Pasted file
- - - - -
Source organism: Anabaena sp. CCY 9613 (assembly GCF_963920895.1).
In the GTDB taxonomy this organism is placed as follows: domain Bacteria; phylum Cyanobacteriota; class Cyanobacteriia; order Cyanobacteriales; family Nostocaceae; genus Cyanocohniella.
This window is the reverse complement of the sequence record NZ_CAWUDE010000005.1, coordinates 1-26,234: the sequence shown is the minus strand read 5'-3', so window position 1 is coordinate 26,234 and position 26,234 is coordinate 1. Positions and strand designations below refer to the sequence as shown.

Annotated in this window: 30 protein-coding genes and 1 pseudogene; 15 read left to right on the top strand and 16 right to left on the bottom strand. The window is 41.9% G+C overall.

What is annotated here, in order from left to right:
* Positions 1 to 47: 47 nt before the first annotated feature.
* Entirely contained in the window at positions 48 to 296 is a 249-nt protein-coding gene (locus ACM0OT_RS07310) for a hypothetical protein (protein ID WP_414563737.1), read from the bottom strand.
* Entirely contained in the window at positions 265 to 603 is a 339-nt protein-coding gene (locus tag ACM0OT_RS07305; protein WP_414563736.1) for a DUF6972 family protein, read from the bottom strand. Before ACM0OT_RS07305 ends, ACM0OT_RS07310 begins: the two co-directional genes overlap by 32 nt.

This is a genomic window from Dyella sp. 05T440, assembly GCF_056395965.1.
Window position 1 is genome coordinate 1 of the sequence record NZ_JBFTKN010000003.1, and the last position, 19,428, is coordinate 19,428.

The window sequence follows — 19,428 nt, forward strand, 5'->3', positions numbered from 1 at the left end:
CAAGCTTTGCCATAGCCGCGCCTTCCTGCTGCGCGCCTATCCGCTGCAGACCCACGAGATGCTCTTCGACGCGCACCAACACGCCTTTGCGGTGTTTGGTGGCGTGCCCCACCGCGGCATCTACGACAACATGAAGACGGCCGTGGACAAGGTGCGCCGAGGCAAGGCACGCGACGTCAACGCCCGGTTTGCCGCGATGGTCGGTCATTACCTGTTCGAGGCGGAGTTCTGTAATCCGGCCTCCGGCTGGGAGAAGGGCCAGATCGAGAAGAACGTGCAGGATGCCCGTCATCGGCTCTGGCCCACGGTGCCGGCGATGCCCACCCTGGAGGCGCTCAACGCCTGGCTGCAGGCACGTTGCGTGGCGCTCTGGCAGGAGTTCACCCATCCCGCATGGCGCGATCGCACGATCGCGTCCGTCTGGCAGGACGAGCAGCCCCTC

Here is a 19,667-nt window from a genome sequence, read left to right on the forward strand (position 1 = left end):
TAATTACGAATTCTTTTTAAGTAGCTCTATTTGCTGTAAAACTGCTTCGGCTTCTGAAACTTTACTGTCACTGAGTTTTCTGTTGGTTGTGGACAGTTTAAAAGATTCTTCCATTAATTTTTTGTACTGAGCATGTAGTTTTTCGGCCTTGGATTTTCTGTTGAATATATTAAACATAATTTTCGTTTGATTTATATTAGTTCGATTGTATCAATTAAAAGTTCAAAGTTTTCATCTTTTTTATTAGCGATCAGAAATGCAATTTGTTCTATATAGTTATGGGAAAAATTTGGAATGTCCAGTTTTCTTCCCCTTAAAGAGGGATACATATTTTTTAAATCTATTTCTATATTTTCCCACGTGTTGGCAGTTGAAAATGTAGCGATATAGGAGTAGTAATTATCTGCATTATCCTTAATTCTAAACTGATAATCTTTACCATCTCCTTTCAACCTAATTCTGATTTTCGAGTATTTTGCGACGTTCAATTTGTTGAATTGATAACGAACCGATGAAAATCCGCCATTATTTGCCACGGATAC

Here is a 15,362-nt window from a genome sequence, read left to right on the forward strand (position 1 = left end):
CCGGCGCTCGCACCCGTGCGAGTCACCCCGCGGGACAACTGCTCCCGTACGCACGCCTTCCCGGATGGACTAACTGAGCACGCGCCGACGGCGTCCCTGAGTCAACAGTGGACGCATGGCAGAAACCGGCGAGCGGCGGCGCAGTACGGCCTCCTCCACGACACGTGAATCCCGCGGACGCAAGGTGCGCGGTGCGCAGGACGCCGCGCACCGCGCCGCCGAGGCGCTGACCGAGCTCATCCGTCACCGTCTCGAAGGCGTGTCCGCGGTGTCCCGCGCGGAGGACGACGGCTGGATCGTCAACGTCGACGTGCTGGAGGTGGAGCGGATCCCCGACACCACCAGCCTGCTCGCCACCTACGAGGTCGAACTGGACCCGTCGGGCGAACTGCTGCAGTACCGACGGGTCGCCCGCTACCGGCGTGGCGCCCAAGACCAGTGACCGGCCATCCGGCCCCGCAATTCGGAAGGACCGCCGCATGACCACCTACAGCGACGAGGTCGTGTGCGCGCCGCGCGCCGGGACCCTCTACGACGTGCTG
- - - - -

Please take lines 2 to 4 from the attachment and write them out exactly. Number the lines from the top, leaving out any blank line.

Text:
In the GTDB taxonomy this organism is placed as follows: domain Bacteria; phylum Cyanobacteriota; class Cyanobacteriia; order Cyanobacteriales; family Nostocaceae; genus Cyanocohniella.
This window is the reverse complement of the sequence record NZ_CAWUDE010000005.1, coordinates 1-26,234: the sequence shown is the minus strand read 5'-3', so window position 1 is coordinate 26,234 and position 26,234 is coordinate 1. Positions and strand designations below refer to the sequence as shown.

Annotated in this window: 30 protein-coding genes and 1 pseudogene; 15 read left to right on the top strand and 16 right to left on the bottom strand. The window is 41.9% G+C overall.